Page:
or zip over our exposed breasts?
Sorry if I am being too graphic, dear friends,
but it just really bothers me to see how comfortable we have become...
how lackadaisical, and how "sanctioned" it is for us to expose ourselves
and still maintain our Christian testimony.
What distinguishes us from the world around us when we are exposing as much flesh as they are? 
How is our standard any higher to maintain?
When did exposing cleavage become so acceptable in Christian circles?
When did it reach the point that we can walk into church services wearing clothing that would have made my Papaw's generation blush if they had seen it in a pub down the street?

Is it because the "watchmen on the wall" (Ezekiel 33) have dropped the ball and failed to sound the alarm?
The more I move in and around Christian and church circles, the more I am appalled at the looseness of standards and the lack of preaching on "issues" like modesty.
I have often felt sorry for pastors as they stand in front of congregations and look out over the crowd
trying to keep their composure and concentration in tact and their eyes above the exposed flesh in front of them.
Frankly, I don't know how they manage to keep their minds on wholesome things,
when temptation stares back at them every direction they look.
Surely, they are aware of the immodesty.
It is blatant and as much in-their-face as it is in the rest of ours.
So, why the failure to address it?
Have they become so fixated on high attendance numbers that they have convinced themselves they dare not rock the boat by preaching on "things"?
Have they forgotten that certain "things" that are mentioned in God's Word must be preached?
Are they so afraid of sounding "legalistic" that they dismiss certain passages of Scripture?

Why don't we preach about covering our bodies anymore?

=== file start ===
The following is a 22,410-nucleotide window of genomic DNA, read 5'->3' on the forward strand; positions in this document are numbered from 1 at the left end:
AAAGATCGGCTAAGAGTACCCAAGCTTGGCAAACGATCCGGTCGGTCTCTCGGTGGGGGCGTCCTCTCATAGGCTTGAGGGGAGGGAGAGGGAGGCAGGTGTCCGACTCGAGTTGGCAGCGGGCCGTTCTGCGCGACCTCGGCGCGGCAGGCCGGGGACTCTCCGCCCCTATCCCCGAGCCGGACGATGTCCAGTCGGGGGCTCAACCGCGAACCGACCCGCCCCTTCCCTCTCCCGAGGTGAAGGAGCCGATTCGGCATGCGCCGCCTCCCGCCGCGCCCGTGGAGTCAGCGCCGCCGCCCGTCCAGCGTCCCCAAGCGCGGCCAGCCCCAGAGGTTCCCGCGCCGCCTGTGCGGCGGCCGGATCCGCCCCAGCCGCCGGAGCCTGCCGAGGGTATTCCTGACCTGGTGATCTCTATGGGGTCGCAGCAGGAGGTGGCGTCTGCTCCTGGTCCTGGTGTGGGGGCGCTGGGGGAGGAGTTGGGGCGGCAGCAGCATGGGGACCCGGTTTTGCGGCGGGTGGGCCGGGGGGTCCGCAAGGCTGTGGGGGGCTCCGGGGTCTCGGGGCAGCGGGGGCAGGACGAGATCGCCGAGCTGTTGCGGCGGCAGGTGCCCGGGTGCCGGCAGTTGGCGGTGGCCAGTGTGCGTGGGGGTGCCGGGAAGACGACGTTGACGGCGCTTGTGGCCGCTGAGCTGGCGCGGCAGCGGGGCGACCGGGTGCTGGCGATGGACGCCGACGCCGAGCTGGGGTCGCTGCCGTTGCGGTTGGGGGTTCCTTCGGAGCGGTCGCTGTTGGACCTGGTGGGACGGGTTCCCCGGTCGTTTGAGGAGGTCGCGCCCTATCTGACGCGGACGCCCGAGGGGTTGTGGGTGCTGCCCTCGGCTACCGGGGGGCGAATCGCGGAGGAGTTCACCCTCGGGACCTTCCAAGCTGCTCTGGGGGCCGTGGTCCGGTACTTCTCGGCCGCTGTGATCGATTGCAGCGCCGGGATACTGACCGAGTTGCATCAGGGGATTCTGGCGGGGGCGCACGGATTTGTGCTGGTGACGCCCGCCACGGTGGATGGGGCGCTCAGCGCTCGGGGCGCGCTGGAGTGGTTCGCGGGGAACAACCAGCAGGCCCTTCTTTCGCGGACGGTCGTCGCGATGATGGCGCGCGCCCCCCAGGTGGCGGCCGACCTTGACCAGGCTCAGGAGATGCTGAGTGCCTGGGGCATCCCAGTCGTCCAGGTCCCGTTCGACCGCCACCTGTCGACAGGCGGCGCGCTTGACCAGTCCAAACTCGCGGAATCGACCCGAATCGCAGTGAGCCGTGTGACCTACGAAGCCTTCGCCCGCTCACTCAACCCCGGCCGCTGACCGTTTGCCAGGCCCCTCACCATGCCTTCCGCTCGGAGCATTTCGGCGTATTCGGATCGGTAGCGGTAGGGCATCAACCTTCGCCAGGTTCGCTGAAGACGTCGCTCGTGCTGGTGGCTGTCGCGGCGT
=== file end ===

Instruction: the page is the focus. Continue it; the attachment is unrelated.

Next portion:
Myth #2:  
God only looks on the heart; so, He doesn't care what I wear on the outside.

This is the justification I hear most often used when anything is ever brought up about modest dress.
We have convinced ourselves that God is not concerned with what we put on the outside of our bodies, because all He is interested in is what is on the inside.
The Scripture I hear most often used to justify this is I Samuel 16:7, which says,
"But the Lord said unto Samuel, Look not on his countenance, or on the height of his stature;
because I have refused him:
for the Lord seeth not as man seeth;
for man looketh on the outward appearance, but the Lord looketh on the heart."

What we need to do is to "rightly divide the Word of truth."  
(2 Timothy 2:15)

In I Samuel 16:7, God was not, in any way, shape, or form speaking of Eliab's clothing when he spoke these words to Samuel.
Samuel was searching for the man who would replace the errant King Saul as the next king of Israel.
God had shown Samuel that the next king would be found among Jesses' sons.
As Samuel sat waiting for Jesse's sons to come before him, he looked at the first son, named Eliab, and he falsely assumed, based on on his outward appearance, that he surely must be the man God had chosen to be the next king.
Evidently Eliab was tall and handsome, and it appeared that he would make the perfect political figure head.
So, based upon the assumption of his good looks and height, 
Samuel thought he had found God's man.
"And it came to pass, when they were come, that he looked on Eliab,
and said, surely the Lord's anointed is before Him."
I Samuel 16:6
This is when God told him, "Look not on his countenance, or on the height of his stature:
because I have refused him:
for the Lord seeth not as man seeth:  for man looketh on the outward appearance, but the Lord looketh upon the heart."
God knew what was in Eliab's heart, and evidently He saw something there that would not be fitting to the king he had in mind to lead His chosen people.
The person He had chosen was actually a young, humble, unassuming shepherd boy named David,
who was out in the fields, tending Jesse's sheep.
David was worlds apart different from his older brother, Eliab.
In Acts 13:22, the Lord says,
"I have found David the son of Jesse, a man after Mine Own heart,
which shall fulfill all My will."
Outwardly, Eliab was a much more likely candidate for God to choose, but since God looks upon the heart, He, in His infinite wisdom, saw what He needed inside of David.
Therefore, David was God's choice.

So, you see, this passage of Scripture truly has nothing in the world to do with how we adorn our bodies, nor should it ever be used to justify our insistence upon dressing inappropriately.

God DOES look upon the heart, but, at the same time,
He DOES indeed care about the adequate covering of our outward bodies.
Nowhere in Scripture is this more evident than in Genesis 3.
When Adam and Eve realized they had sinned in the garden of Eden, they felt ashamed.
Their feeling of this conviction and subsequent actions are explained in Genesis 3:7.
"Then the eyes of both of them were opened, and they realized they were naked;
so they sewed fig leaves together and made coverings for themselves."